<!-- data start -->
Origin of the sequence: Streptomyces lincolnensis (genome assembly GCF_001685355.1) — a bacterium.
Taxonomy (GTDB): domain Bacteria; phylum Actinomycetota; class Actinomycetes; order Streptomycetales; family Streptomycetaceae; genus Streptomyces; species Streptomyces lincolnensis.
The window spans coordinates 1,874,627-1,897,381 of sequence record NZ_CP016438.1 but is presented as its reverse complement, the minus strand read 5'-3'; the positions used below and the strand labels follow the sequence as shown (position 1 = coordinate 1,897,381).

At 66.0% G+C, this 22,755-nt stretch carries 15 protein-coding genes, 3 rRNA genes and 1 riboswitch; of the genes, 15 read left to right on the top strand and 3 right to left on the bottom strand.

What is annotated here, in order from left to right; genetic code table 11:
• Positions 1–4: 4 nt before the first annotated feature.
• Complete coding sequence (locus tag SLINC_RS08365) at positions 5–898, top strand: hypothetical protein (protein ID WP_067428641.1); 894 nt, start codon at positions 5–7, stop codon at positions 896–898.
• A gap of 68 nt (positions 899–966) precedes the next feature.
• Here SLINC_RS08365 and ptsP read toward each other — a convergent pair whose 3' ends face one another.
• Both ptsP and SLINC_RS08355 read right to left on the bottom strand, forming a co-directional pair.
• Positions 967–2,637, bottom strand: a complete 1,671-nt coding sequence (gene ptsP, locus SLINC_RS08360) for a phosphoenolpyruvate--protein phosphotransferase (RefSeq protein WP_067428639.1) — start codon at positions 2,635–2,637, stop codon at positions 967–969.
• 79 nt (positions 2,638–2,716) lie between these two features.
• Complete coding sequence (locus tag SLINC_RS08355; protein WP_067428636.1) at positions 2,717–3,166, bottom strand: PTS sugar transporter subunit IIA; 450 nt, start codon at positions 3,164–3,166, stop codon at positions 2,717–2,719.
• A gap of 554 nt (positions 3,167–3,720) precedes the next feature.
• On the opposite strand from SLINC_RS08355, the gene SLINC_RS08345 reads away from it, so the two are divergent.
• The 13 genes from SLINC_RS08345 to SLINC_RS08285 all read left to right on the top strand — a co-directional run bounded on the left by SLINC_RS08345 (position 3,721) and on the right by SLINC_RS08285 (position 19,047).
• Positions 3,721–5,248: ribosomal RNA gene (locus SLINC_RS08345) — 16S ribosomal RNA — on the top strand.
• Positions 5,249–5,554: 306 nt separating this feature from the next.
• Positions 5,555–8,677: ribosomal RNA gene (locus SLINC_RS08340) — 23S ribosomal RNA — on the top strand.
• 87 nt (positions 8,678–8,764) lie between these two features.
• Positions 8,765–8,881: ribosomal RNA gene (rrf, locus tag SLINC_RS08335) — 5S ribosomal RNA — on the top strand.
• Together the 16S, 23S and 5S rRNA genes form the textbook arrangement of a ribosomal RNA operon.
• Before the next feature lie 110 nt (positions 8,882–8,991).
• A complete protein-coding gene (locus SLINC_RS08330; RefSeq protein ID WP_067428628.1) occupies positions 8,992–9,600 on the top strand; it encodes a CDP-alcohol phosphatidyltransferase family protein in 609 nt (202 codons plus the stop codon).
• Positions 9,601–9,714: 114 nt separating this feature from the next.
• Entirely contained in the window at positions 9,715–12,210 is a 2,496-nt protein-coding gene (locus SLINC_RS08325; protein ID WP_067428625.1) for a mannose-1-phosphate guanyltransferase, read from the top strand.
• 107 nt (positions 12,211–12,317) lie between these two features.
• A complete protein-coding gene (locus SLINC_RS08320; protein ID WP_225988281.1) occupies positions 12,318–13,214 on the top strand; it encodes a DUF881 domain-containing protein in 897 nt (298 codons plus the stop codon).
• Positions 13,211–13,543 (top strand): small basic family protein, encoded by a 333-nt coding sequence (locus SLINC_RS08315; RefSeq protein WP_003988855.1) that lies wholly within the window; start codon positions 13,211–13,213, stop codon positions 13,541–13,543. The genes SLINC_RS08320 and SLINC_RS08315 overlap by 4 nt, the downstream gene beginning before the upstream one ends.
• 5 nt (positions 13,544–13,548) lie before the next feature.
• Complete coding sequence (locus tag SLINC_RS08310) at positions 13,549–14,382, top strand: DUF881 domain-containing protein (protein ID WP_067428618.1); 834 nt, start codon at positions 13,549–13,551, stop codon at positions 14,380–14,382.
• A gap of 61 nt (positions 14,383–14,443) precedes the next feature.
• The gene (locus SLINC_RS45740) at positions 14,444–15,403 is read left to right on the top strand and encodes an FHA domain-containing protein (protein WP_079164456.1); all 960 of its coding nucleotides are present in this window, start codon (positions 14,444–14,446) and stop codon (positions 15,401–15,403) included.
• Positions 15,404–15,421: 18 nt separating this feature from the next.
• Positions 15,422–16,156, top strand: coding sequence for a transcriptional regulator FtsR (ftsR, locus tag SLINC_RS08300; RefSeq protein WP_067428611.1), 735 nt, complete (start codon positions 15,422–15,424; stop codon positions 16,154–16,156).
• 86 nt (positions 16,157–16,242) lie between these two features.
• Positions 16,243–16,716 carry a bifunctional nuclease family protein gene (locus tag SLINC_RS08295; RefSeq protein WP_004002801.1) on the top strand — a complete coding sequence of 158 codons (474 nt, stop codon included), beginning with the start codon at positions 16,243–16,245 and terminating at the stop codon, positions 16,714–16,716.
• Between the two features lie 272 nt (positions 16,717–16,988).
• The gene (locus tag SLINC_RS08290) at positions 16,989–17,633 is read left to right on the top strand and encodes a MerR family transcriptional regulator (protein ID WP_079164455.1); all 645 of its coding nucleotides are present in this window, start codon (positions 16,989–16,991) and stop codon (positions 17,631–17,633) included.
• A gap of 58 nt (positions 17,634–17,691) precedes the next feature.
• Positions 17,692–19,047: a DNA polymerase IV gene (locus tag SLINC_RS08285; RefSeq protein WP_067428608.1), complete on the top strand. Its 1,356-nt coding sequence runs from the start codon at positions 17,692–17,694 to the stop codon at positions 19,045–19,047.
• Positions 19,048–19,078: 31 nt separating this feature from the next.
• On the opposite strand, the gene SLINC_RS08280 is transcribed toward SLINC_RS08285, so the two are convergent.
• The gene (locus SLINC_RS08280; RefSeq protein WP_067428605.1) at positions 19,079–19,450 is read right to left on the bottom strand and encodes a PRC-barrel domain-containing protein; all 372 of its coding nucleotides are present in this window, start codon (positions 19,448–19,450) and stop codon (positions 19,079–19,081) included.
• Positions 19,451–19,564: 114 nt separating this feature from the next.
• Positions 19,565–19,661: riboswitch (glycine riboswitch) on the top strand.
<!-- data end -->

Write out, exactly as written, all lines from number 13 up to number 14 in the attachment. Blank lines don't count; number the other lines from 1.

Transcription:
• Complete coding sequence (locus tag SLINC_RS08355; protein WP_067428636.1) at positions 2,717–3,166, bottom strand: PTS sugar transporter subunit IIA; 450 nt, start codon at positions 3,164–3,166, stop codon at positions 2,717–2,719.
• A gap of 554 nt (positions 3,167–3,720) precedes the next feature.